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The good, the bad, and the in-between

by | Mar 23, 2022 | Campus, Opinions | 0 comments

The spike in oil prices has many Edmontonians clutching their wallets. On March 7, 2022, oil prices reached an unprecedented high of $1.75 per litre, forcing Alberta’s premiere into action. To the cheers of many,Jason Kenney has called for a pause on the collection of fuel taxes of 13 cents per litre. The government’s goodwill gesture is a well-needed relief for the vulnerable population. However, the premiere and many optimistic Albertans will soon realize that there may not be a clear end to the current high gas prices.

It is hard to determine the monetary value of the 13 cents per litre saved by Albertans visiting the gas pump. However, with current gas prices, a family could incur an additional $50 per month on gas-related expenses. Consequently, even if the actual value is unknown, any money saved will help recoup a portion of the additional expenses the current gas prices created. 

Though there are immediate benefits to pausing the gas tax, one must never overlook the purpose for which this tax was instituted: provincial infrastructural development. Consequently, prolonged disruption of this flow of income can have a negative impact on community development projects.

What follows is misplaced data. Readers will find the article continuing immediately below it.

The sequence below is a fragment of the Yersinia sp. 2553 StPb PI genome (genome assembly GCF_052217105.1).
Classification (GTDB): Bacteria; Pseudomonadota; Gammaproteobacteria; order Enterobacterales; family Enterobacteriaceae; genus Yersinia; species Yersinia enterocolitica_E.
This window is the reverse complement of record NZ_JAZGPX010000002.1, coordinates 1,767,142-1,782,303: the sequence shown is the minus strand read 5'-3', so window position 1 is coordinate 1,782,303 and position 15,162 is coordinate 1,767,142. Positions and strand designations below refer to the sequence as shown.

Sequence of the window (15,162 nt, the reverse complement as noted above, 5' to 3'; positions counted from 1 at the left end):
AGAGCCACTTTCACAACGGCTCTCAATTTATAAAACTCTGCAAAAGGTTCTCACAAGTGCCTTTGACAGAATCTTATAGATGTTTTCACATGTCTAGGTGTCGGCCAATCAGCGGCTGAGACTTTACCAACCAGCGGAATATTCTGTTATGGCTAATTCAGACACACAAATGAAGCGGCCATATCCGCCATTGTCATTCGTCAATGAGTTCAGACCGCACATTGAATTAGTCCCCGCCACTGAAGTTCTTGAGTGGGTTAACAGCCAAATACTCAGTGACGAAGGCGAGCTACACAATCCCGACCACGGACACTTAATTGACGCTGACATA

Currently, funds collected from the Canada Community-Building Fund (formerly the Gas Tax Fund)  support strategic infrastructure investments. In 2021, $2.2 billion was allocated to over 3,600 communities and funded projects like the renewable energy project at Airdrie’s Genesis Place Recreation Centre in Calgary and the wastewater treatment upgrade in Lake County, BC. 

Simply put, municipalities use gas taxes on projects that help grow communities. Therefore, it is in Alberta’s best interest not to arbitrarily prolong the pause on collecting this tax as it risks sabotaging the province’s planned future infrastructural development. 

Interestingly, on its website, the Government of Alberta notes that the “CCBF provides predictable, long-term, stable funding for Canadian municipalities to help build and revitalize public infrastructure while creating jobs and long-term prosperity.” Therefore, a prolonged pause in collecting this tax could contribute to a reality where future funding is unstable and unpredictable, employment opportunities are reduced, and growth is impeded.

When weighing the decision to pause the gas tax collection, Albertans should first determine what matters most to them: a present where small savings can be realized or a future where the sacrifice of the past contributes to the creation of responsive communities and an overall higher quality of life. 

The savings of the present versus the security of the future may seem like an easy choice when faced with this current issue. However, communities tend to flourish when they can look ahead and plan accordingly — a critical piece of information Albertans should consider in the long term. 

Dani Moffatt

The Griff


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